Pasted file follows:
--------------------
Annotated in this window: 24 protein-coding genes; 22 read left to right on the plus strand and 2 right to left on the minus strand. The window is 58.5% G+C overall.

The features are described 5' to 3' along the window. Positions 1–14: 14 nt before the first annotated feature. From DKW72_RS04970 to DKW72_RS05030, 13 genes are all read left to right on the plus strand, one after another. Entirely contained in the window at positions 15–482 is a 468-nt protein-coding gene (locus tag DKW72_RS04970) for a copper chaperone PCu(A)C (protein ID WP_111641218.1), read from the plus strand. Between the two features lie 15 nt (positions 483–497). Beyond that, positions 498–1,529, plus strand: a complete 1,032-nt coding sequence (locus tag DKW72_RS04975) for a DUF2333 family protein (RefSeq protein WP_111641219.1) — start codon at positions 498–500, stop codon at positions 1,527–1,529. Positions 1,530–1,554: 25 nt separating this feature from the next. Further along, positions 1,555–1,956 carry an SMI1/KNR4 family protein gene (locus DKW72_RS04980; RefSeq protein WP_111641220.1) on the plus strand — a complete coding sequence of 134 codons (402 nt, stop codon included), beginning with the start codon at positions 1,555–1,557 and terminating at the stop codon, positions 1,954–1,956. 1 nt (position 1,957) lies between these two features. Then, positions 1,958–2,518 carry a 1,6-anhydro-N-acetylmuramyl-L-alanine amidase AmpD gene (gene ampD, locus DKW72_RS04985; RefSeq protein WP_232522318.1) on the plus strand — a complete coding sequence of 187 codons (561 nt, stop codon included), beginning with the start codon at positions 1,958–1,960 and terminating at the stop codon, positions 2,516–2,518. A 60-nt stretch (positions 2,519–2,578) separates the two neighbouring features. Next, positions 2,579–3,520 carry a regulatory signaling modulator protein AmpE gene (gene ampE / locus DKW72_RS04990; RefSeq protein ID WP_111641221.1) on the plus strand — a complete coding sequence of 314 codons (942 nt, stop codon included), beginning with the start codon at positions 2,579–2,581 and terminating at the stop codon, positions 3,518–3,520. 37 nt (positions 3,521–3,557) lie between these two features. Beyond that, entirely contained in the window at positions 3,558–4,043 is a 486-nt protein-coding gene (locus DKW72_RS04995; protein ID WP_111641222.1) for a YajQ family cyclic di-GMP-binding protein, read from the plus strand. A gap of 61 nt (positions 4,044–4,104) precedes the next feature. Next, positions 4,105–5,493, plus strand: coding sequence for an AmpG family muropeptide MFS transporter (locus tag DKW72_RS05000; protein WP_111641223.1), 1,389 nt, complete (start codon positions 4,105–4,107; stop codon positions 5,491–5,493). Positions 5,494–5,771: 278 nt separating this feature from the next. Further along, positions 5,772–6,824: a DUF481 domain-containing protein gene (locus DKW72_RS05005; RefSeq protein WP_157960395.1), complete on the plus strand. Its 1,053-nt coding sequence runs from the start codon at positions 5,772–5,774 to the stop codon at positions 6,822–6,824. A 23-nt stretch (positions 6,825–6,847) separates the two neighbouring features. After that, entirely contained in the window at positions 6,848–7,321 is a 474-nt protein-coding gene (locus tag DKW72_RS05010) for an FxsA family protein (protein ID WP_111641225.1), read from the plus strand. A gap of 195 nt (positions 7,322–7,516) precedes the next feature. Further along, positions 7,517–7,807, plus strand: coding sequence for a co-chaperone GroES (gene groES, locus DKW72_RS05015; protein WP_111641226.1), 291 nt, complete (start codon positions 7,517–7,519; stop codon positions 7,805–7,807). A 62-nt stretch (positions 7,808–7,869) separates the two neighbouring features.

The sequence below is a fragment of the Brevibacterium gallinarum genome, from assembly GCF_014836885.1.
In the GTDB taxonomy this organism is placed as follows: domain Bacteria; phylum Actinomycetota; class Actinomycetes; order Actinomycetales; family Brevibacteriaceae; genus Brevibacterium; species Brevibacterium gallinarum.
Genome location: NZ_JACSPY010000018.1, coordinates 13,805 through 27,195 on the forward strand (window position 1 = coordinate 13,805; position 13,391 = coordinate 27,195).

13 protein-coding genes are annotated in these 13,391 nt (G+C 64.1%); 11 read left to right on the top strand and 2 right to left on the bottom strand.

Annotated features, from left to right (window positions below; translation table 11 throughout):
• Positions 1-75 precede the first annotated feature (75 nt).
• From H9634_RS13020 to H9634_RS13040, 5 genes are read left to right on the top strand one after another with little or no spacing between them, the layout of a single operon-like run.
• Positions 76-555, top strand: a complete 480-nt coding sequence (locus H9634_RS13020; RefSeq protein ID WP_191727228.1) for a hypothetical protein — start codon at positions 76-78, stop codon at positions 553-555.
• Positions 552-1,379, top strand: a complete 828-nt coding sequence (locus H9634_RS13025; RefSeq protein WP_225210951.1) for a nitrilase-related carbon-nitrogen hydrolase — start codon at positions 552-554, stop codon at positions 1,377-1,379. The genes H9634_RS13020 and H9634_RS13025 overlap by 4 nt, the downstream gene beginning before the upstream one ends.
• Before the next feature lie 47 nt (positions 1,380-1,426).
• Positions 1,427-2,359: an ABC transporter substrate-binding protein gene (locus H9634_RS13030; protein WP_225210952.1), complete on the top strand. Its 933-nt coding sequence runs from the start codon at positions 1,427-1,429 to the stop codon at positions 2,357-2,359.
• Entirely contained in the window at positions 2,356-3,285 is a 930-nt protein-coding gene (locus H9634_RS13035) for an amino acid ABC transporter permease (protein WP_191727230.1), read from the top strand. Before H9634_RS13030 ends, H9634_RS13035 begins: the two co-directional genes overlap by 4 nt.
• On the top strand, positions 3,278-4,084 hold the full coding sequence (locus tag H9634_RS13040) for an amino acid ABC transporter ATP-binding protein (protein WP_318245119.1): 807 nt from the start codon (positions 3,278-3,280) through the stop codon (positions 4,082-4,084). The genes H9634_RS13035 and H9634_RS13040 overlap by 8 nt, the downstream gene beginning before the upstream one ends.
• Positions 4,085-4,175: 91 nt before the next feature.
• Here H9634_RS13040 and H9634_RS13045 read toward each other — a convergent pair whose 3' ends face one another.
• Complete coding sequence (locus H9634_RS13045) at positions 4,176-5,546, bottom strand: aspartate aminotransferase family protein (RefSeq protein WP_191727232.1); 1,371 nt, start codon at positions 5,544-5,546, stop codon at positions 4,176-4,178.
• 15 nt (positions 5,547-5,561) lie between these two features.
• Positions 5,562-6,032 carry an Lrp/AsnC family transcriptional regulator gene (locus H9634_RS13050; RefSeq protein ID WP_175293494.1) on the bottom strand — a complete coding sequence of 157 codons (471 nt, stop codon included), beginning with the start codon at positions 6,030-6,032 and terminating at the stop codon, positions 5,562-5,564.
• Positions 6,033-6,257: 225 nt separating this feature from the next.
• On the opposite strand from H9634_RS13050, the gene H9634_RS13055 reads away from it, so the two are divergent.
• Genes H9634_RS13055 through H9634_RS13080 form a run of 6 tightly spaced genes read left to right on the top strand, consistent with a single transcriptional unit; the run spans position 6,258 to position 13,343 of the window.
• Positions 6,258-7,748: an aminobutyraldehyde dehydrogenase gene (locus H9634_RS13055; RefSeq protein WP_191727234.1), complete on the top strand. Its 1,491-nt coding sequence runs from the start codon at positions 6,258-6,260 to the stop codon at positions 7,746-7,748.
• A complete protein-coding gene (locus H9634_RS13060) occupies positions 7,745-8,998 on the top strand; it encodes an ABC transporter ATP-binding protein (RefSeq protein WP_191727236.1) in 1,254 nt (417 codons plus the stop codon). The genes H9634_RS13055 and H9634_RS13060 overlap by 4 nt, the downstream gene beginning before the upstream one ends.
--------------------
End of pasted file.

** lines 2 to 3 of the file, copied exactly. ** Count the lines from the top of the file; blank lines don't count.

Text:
The features are described 5' to 3' along the window. Positions 1–14: 14 nt before the first annotated feature. From DKW72_RS04970 to DKW72_RS05030, 13 genes are all read left to right on the plus strand, one after another. Entirely contained in the window at positions 15–482 is a 468-nt protein-coding gene (locus tag DKW72_RS04970) for a copper chaperone PCu(A)C (protein ID WP_111641218.1), read from the plus strand. Between the two features lie 15 nt (positions 483–497). Beyond that, positions 498–1,529, plus strand: a complete 1,032-nt coding sequence (locus tag DKW72_RS04975) for a DUF2333 family protein (RefSeq protein WP_111641219.1) — start codon at positions 498–500, stop codon at positions 1,527–1,529. Positions 1,530–1,554: 25 nt separating this feature from the next. Further along, positions 1,555–1,956 carry an SMI1/KNR4 family protein gene (locus DKW72_RS04980; RefSeq protein WP_111641220.1) on the plus strand — a complete coding sequence of 134 codons (402 nt, stop codon included), beginning with the start codon at positions 1,555–1,557 and terminating at the stop codon, positions 1,954–1,956. 1 nt (position 1,957) lies between these two features. Then, positions 1,958–2,518 carry a 1,6-anhydro-N-acetylmuramyl-L-alanine amidase AmpD gene (gene ampD, locus DKW72_RS04985; RefSeq protein WP_232522318.1) on the plus strand — a complete coding sequence of 187 codons (561 nt, stop codon included), beginning with the start codon at positions 1,958–1,960 and terminating at the stop codon, positions 2,516–2,518. A 60-nt stretch (positions 2,519–2,578) separates the two neighbouring features. Next, positions 2,579–3,520 carry a regulatory signaling modulator protein AmpE gene (gene ampE / locus DKW72_RS04990; RefSeq protein ID WP_111641221.1) on the plus strand — a complete coding sequence of 314 codons (942 nt, stop codon included), beginning with the start codon at positions 2,579–2,581 and terminating at the stop codon, positions 3,518–3,520. 37 nt (positions 3,521–3,557) lie between these two features. Beyond that, entirely contained in the window at positions 3,558–4,043 is a 486-nt protein-coding gene (locus DKW72_RS04995; protein ID WP_111641222.1) for a YajQ family cyclic di-GMP-binding protein, read from the plus strand. A gap of 61 nt (positions 4,044–4,104) precedes the next feature. Next, positions 4,105–5,493, plus strand: coding sequence for an AmpG family muropeptide MFS transporter (locus tag DKW72_RS05000; protein WP_111641223.1), 1,389 nt, complete (start codon positions 4,105–4,107; stop codon positions 5,491–5,493). Positions 5,494–5,771: 278 nt separating this feature from the next. Further along, positions 5,772–6,824: a DUF481 domain-containing protein gene (locus DKW72_RS05005; RefSeq protein WP_157960395.1), complete on the plus strand. Its 1,053-nt coding sequence runs from the start codon at positions 5,772–5,774 to the stop codon at positions 6,822–6,824. A 23-nt stretch (positions 6,825–6,847) separates the two neighbouring features. After that, entirely contained in the window at positions 6,848–7,321 is a 474-nt protein-coding gene (locus tag DKW72_RS05010) for an FxsA family protein (protein ID WP_111641225.1), read from the plus strand. A gap of 195 nt (positions 7,322–7,516) precedes the next feature. Further along, positions 7,517–7,807, plus strand: coding sequence for a co-chaperone GroES (gene groES, locus DKW72_RS05015; protein WP_111641226.1), 291 nt, complete (start codon positions 7,517–7,519; stop codon positions 7,805–7,807). A 62-nt stretch (positions 7,808–7,869) separates the two neighbouring features.

The sequence below is a fragment of the Brevibacterium gallinarum genome, from assembly GCF_014836885.1.